View Full Version : Odd drill bit

08-16-2011, 10:57 AM
A friend gave some stuff that was mostly scrap iron but I saved this to see if anyone knows what it's for. It says, 3/8" Speed -Bit on one side. The sides are undercut for clearance and the tip end is rounded and the tips are a chisel form and the shank is tapered. Has anyone seen these before?


08-16-2011, 11:14 AM
Looks like an old carbide tipped drill.

08-16-2011, 11:22 AM
I've seen a couple of those before, but can't quite place the maker. Could it be for drilling glass?

08-16-2011, 11:35 AM
It's steel, not carbide. It doesn't look like it has been used or sharpened.

08-16-2011, 12:01 PM
If the other side is round, looks like a typical "1/2 round" or D bit. Hardwood, brass...

08-16-2011, 12:06 PM
Like a spade bit, no flutes, lots of room for chips.

08-16-2011, 12:12 PM
The old brass drills I have look like fluted drills that have no twist to the flutes,just straight flutes . They would also be good for drilling sheet metal or plastic,where you don't want the drill sucking through as it breaks through the other side,breaking the plastic,or causing the sheet metal to pull upwards and spin around if it is not well clamped down.

08-16-2011, 01:06 PM
The truly curious part to me is the taper shank. You imply it is not a standard taper such as a MT0, in which case the more compelling question is, "what does it fit?".

08-16-2011, 05:43 PM
It was for use with an air chisel type deal. The taper is not original.

08-16-2011, 08:35 PM
No, not a D bit, it's flat on both sides. The taper is original as far as I can tell and it has not been modified as far as I can tell. I have not measured what the taper is

doctor demo
08-16-2011, 08:52 PM
The taper looks to be close to the taper used in the older roto-hammers before spline and sds drive systems.


08-16-2011, 09:54 PM
I dont think its tapered, just an optical distortion from the lens. Probably was taken close up with wide angle.

Mike Burdick
08-16-2011, 10:02 PM
What is printed on it after the "SPEED-BIT"?

doctor demo
08-16-2011, 10:30 PM
I dont think its tapered, just an optical distortion from the lens. Probably was taken close up with wide angle.

The O.P. seems to think it is tapered, maybe He's only looking at it through the view finder of His camera:D


08-17-2011, 12:06 AM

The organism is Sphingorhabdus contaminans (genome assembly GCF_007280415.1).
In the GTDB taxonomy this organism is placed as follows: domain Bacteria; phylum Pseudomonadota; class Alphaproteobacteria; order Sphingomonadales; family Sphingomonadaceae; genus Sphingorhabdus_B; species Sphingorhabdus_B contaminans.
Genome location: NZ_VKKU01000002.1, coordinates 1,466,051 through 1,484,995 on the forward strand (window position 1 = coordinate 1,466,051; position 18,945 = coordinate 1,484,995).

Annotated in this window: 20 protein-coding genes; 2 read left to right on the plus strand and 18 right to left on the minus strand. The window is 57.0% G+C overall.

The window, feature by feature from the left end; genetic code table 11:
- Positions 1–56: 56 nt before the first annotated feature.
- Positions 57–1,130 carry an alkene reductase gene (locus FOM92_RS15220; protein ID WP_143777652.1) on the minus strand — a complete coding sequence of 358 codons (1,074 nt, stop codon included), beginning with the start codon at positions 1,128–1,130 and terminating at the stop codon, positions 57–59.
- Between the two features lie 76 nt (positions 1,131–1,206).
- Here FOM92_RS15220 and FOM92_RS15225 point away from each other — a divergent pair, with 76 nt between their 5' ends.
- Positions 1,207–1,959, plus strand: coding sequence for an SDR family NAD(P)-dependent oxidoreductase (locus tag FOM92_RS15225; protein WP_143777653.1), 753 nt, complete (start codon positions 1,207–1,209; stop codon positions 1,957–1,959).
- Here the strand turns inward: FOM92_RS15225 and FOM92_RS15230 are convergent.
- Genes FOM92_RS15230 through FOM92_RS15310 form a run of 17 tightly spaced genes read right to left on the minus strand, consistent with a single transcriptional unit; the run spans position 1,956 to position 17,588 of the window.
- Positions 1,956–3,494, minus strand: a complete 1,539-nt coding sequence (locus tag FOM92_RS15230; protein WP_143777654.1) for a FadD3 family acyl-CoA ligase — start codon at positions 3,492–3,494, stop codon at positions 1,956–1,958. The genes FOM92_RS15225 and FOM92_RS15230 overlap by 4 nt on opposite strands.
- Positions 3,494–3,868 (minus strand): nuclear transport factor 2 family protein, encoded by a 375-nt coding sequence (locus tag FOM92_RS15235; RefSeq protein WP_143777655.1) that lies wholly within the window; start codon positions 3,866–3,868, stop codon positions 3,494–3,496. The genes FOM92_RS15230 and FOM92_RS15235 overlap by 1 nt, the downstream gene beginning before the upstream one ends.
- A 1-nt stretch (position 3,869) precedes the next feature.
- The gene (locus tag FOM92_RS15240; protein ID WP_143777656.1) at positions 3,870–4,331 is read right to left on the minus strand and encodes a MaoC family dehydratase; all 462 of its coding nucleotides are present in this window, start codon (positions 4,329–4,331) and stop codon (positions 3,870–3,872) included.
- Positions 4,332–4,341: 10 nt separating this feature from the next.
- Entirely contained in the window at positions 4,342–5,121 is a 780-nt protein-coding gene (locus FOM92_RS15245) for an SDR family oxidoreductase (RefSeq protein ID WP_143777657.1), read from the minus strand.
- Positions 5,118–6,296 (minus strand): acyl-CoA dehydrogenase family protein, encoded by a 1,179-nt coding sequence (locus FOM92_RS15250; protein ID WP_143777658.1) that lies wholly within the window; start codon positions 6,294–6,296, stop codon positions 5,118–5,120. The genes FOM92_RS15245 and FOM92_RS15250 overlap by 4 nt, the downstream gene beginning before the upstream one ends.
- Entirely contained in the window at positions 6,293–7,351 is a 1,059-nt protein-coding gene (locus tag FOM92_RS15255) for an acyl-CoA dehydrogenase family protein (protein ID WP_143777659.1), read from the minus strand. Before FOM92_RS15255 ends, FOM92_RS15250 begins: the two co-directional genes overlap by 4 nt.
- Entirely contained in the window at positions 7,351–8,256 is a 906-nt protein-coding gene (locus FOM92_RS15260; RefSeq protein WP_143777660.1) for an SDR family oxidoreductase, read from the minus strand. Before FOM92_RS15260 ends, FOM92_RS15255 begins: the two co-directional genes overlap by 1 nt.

Alas, the suspense is killing me. Isn't this fun?

I suppose I could tell you what it is but that would entail a half page write-up. Not sure if I'm into that; but, with a little coaxing I may if you have all given up.

08-17-2011, 03:48 AM
Its a masonry drill bit from before the days of carbide.
The shanks were tapered and were called "A" or "B" taper.
I never heard of a "C" shank.

I have many of these old bits and have actually used them several times with an old Syntron electric hammer.

Most of time they were used with a hand drilling tool, which is a short length of bar stock with a taper hole for the bit in one end and some knurling or other grip.
To use it you placed the bit in the taper hole and placed the point on the surface to be drilled and hit the other end with a drilling hammer, turned it slightly, hit again and repeat until deep enough.

The original cordless hammer drill. Coffee and doughnuts for recharge.

08-17-2011, 09:48 AM
Mike, it says United States of America and part of the lettering is missing which tells me the tip has been ground.

The shank is tapered, there is .045" difference between each end of the taper.

It is sharpened somewhat like a masonry drill but most masonry bits have four cutting edges. It probably is a masonry bit used in a drill of some type.

YF is probably right since he has some of them and has used them.

Mike Burdick
08-18-2011, 06:06 AM

Before hammer drills were readily available, holes in rock and concrete were drilled using a "star drill". One would strike the shank with a hammer and then rotate it about a fourth of a turn and strike it again, just like you said that one is. Star drills are still sold today. The early ones were made from hardened carbon steel; the ones now have carbide tipped edges.

It's hard to imagine that little bit standing up to the constant hammering required for hand drilling in concrete even if fitted into another handle. Machine drilling... I might be inclined to believe.


08-18-2011, 07:22 AM
Miners would use such a tool for blasting holes then a bronze ramrod for packing the powder. If you did a tour of the Llangollen slate works would get the story of a miner who was rushing to be home for a special occasion and used the steel drill to ram the powder and blew himself up.

A.K. Boomer
08-18-2011, 09:39 AM
The pic makes the tip look carbide, if it is carbide its simply an old style cement bit, if its not carbide then I really don't know what it's use is as typical HSS or anything else will be useless for drilling through cement.

08-18-2011, 11:14 AM
Looks like a task-specific hammer drill - clay or mortar, perhaps. The tapered shank in particular is used in some hammer drill motors.